As when buying forklifts, a sensible purchasing decision on powered doors should be based on life cycle costs, which must take into account their potential to slash energy costs and improve hygiene and worker comfort.

Compared with manually-operated doors they are not cheap but for decades now the warehouse industry has moved away from manually-operated doors because in a fast-changing distribution environment and legislative changes on energy issues they are simply not practical for most operations and also come with back injuries from the lifting and bending each time doors are opened and closed.

There is a wide range of powered doors to suit special needs and rarely are two warehouse operations alike. Likewise, there are many door providers and even wider still is the number of door maintenance contractors whose service quality can vary sharply.

Given the need to justify such investments, therefore, for peace of mind it is advisable to stick with members of ALEM, (Association of Loading and Elevating Equipment Manufacturers). These members will usually conduct energy audits of potential clients’ premises and take them to visit customer sites to gain a view of the doors’ reliability and after-sales service. The latter is important because no matter how good the product may be if the after-sales service is lousy then that risks problems ahead.

The quality of engineering and longevity of high speed doors differs so to avoid disappointment it’s crucial at the early planning stage to study load cycles achievable between service intervals and give that information to the prospective suppliers. Some of the highest quality doors are capable of up to 250,000 cycles a year. Clearly, that lowers the overall annual operational cost through energy savings and the faster the opening and closing speeds the better. These speeds are generally up to 2.5 mt/sec, though one from Effaflex can reach 4 mt/sec. Other savings from top quality doors include fewer service and maintenance visits.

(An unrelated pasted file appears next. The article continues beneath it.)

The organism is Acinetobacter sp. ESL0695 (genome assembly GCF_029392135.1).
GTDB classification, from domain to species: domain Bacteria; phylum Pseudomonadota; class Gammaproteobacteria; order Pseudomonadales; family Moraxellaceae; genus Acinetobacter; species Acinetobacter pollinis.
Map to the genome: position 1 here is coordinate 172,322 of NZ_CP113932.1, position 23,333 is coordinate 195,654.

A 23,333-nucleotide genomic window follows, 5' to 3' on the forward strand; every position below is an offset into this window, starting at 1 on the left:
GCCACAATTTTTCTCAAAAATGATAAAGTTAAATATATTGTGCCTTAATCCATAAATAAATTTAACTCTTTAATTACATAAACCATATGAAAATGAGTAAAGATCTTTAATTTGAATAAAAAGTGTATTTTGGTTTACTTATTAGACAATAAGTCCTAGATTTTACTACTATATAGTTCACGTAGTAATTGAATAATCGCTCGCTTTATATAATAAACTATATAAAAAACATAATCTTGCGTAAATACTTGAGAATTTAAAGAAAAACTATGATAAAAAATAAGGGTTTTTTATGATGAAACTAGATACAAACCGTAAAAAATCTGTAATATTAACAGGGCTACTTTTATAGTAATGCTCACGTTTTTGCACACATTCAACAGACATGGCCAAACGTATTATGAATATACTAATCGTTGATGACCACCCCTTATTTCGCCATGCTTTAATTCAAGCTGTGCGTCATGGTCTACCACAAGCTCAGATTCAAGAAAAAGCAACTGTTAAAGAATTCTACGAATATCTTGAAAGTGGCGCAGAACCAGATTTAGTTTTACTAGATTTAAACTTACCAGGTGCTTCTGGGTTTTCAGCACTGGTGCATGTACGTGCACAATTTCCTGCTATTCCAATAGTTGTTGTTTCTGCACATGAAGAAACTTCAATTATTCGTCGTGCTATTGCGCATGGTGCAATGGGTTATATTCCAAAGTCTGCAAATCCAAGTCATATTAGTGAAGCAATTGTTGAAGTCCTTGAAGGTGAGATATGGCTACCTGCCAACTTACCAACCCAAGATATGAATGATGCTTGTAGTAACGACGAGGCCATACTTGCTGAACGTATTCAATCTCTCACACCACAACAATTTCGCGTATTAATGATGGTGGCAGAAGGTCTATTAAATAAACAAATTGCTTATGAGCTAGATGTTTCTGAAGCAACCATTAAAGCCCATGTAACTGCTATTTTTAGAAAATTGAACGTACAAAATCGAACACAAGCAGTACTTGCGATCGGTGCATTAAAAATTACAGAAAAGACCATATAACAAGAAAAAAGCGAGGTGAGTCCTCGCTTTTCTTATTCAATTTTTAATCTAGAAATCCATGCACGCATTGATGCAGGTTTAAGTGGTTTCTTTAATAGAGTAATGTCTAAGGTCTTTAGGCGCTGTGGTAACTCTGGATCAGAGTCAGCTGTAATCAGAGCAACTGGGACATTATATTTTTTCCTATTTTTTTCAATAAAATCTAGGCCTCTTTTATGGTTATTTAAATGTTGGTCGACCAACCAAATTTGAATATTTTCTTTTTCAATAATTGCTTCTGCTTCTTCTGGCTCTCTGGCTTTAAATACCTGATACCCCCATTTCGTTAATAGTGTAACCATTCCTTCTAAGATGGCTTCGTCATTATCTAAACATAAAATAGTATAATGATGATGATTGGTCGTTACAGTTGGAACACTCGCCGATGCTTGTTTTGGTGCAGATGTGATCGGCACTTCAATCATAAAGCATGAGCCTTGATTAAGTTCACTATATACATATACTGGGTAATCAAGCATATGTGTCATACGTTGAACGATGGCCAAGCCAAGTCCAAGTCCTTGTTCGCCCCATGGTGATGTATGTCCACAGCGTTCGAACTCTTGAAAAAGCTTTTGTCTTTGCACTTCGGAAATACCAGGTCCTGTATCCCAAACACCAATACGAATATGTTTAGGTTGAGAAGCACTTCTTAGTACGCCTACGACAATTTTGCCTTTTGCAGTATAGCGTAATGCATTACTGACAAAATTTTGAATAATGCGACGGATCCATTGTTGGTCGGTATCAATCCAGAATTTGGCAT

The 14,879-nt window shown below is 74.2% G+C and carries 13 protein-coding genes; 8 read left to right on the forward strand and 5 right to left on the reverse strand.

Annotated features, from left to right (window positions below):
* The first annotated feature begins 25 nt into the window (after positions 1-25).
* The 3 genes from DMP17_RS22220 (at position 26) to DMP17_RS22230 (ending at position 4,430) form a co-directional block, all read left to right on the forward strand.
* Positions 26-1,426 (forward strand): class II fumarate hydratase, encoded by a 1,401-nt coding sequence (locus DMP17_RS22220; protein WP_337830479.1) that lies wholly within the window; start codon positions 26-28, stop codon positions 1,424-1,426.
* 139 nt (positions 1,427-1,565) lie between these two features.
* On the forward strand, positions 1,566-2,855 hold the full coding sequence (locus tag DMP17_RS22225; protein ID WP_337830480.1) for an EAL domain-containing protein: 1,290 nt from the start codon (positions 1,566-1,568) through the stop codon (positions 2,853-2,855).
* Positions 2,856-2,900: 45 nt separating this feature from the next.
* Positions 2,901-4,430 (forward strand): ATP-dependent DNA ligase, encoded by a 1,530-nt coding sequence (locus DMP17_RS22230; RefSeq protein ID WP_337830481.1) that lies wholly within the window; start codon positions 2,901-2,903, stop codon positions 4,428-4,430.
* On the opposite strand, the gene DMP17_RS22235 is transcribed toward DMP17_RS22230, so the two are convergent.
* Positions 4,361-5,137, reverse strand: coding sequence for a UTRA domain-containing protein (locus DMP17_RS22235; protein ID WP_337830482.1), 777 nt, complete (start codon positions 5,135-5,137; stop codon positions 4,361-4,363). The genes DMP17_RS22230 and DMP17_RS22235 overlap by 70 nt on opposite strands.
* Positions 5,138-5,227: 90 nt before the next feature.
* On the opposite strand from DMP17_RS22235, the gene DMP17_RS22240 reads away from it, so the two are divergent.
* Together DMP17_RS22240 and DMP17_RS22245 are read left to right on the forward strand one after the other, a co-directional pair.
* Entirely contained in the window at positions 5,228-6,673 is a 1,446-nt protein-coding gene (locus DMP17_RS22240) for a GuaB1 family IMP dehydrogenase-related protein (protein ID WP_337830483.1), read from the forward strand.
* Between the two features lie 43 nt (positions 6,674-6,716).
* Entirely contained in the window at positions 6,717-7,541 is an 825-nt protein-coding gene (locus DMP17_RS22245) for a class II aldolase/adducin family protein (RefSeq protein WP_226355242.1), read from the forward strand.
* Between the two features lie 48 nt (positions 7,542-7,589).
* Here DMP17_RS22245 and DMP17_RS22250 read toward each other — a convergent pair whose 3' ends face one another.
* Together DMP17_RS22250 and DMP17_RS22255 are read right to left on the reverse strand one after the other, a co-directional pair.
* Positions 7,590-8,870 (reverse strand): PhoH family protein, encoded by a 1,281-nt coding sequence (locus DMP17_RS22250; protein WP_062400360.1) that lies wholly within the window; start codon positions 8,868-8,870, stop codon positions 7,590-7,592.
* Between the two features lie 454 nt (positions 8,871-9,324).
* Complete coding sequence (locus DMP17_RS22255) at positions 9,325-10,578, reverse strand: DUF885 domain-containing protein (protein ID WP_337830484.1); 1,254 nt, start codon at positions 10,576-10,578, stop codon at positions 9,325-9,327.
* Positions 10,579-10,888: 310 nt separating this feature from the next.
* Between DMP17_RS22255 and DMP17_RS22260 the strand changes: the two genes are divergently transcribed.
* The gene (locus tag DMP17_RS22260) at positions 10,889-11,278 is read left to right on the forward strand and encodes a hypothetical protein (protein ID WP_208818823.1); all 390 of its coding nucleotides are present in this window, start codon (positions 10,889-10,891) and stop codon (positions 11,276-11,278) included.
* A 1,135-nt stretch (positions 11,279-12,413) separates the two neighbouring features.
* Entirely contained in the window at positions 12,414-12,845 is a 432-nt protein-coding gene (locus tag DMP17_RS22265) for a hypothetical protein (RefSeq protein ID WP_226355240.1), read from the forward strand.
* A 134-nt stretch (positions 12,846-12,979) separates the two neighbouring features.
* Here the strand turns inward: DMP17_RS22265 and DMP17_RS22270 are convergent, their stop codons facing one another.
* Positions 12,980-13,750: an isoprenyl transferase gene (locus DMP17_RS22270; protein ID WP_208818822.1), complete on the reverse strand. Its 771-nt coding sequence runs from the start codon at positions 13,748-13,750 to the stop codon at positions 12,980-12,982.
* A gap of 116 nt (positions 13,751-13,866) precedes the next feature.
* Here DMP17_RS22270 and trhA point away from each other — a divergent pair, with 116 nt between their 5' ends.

Yet more savings can derive from reductions in accidents. The loading bay is a risky place so door buyers should get advice from their suppliers on the safety add-ons, like motion detectors, door crashout facilities and safety beams that prevent doors hitting pedestrians. Some motion detectors are more effective than others and use laser scanners that only allow door opening if a vehicle is moving directly towards the door.

Many warehouse operators still use a combination of outer traditional, roller shutter security door and an inner, fast-acting PVC roller door. An alternative, however, is the single, thermally insulated spiral door with lath thicknesses that can be varied between 40mm and 100mm. They also offer better than average wind resistance of Class 4 and high operating speeds.

An alternative that should not be overlooked could be an air curtain in combination with a security door where the traffic movement is so high that the door must be kept permanently open during working hours. Such a combination could cut whole building heating costs by up to 30% and they can help keep cool air in. The safety advantages should not be overlooked either when comparing them with fastacting roller and spiral doors, which are prone to forklift hits unless fitted with safety sensors. Leading air curtain suppliers like Airbloc and JS Air Curtains should be able to give prospective users an idea on what energy saving their curtains can achieve.

Warehouse operators place high value on door sustainability and that means reliability, safety and energy conservation. But to achieve that it is essential, after choosing the door, that a robust maintenance regime tailored to one’s own requirements is put in place.